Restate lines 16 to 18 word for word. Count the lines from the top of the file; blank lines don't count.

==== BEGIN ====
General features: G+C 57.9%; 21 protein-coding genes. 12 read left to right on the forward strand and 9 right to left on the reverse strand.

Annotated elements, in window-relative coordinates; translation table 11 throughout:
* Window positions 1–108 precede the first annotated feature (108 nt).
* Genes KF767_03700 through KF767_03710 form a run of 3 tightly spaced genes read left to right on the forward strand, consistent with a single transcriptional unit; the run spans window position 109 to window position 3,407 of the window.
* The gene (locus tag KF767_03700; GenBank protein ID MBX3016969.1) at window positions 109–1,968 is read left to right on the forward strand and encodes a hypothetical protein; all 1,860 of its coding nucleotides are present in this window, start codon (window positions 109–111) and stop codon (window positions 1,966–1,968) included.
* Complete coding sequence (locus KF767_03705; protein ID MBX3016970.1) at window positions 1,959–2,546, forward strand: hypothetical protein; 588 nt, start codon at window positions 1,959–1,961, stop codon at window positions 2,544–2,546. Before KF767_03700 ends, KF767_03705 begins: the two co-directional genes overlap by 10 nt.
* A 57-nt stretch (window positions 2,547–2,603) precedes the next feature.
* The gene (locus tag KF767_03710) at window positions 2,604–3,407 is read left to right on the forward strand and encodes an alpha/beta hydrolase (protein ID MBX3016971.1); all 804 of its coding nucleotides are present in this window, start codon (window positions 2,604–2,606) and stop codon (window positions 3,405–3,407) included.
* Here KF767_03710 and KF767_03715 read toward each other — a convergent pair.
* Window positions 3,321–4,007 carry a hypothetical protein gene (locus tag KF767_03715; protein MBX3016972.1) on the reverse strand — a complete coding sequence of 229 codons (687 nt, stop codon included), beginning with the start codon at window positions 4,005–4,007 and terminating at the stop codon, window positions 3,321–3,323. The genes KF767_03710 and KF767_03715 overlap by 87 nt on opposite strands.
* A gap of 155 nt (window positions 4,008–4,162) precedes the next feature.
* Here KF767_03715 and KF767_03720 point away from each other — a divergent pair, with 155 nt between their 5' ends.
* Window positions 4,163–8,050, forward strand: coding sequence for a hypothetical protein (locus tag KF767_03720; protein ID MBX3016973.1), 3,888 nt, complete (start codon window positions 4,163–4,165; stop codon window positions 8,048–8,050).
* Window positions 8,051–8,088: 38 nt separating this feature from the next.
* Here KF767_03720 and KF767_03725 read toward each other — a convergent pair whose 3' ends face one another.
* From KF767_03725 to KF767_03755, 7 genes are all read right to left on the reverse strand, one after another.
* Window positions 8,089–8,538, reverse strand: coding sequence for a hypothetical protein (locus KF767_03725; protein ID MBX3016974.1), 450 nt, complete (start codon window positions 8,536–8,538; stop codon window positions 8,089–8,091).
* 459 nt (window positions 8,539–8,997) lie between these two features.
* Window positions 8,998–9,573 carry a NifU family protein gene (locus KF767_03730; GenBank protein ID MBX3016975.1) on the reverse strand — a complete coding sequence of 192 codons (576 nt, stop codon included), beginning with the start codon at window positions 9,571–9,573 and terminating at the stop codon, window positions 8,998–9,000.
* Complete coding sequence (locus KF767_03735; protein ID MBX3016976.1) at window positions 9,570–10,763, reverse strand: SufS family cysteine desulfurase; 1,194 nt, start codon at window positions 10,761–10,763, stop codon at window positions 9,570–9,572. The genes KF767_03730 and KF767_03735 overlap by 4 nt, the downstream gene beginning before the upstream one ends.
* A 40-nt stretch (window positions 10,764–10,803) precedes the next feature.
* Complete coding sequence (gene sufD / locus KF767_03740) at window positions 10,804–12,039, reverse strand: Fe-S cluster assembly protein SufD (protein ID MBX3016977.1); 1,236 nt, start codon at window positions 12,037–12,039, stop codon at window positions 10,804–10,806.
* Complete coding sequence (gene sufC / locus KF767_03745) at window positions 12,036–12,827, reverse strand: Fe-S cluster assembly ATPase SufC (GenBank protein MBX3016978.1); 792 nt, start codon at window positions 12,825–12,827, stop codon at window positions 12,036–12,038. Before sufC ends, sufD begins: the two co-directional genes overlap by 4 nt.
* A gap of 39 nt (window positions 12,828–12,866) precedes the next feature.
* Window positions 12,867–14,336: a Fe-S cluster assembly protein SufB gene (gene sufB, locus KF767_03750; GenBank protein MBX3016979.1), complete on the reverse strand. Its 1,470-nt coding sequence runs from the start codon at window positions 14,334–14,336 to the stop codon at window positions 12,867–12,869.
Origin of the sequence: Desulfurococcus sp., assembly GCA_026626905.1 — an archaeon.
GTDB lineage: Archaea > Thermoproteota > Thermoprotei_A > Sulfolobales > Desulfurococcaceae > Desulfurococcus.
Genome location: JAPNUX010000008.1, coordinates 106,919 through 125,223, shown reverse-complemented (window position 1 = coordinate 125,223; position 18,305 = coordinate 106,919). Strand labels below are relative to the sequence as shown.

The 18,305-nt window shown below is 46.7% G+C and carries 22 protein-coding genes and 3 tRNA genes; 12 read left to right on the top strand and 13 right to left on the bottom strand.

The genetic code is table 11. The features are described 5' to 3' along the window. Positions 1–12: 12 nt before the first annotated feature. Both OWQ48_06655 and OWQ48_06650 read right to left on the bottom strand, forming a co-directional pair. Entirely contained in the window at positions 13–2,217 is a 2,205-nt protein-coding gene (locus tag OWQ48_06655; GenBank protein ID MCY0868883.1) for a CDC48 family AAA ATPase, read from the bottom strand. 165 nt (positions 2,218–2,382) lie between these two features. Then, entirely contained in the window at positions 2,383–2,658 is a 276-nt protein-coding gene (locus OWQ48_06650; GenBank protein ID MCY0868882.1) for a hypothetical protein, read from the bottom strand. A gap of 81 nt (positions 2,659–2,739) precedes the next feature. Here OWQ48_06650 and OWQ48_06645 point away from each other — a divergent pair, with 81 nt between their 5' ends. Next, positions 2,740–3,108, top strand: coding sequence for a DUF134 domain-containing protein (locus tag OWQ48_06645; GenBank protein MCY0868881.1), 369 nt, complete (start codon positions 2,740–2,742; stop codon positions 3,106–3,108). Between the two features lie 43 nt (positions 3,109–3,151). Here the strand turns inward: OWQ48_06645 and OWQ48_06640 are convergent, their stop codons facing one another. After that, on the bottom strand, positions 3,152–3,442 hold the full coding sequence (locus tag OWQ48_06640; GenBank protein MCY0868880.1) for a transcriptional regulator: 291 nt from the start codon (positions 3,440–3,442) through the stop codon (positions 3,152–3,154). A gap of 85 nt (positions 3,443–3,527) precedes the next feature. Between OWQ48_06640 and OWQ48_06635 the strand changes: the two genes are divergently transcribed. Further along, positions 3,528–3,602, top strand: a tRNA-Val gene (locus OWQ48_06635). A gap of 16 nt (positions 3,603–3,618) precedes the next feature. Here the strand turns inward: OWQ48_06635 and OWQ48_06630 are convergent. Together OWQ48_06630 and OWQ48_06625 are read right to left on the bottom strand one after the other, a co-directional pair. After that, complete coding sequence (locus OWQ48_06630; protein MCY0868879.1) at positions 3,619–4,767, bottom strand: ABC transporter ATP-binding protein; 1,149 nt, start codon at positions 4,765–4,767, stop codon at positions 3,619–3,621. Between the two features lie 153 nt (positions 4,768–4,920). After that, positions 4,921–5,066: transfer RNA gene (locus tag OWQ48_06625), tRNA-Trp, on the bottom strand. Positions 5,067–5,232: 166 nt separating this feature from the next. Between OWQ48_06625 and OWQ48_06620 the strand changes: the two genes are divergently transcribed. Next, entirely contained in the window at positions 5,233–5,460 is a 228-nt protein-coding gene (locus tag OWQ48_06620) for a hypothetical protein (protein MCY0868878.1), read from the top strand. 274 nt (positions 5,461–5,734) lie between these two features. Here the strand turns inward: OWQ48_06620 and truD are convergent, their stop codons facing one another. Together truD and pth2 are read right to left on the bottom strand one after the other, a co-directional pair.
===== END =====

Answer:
* From KF767_03725 to KF767_03755, 7 genes are all read right to left on the reverse strand, one after another.
* Window positions 8,089–8,538, reverse strand: coding sequence for a hypothetical protein (locus KF767_03725; protein ID MBX3016974.1), 450 nt, complete (start codon window positions 8,536–8,538; stop codon window positions 8,089–8,091).
* 459 nt (window positions 8,539–8,997) lie between these two features.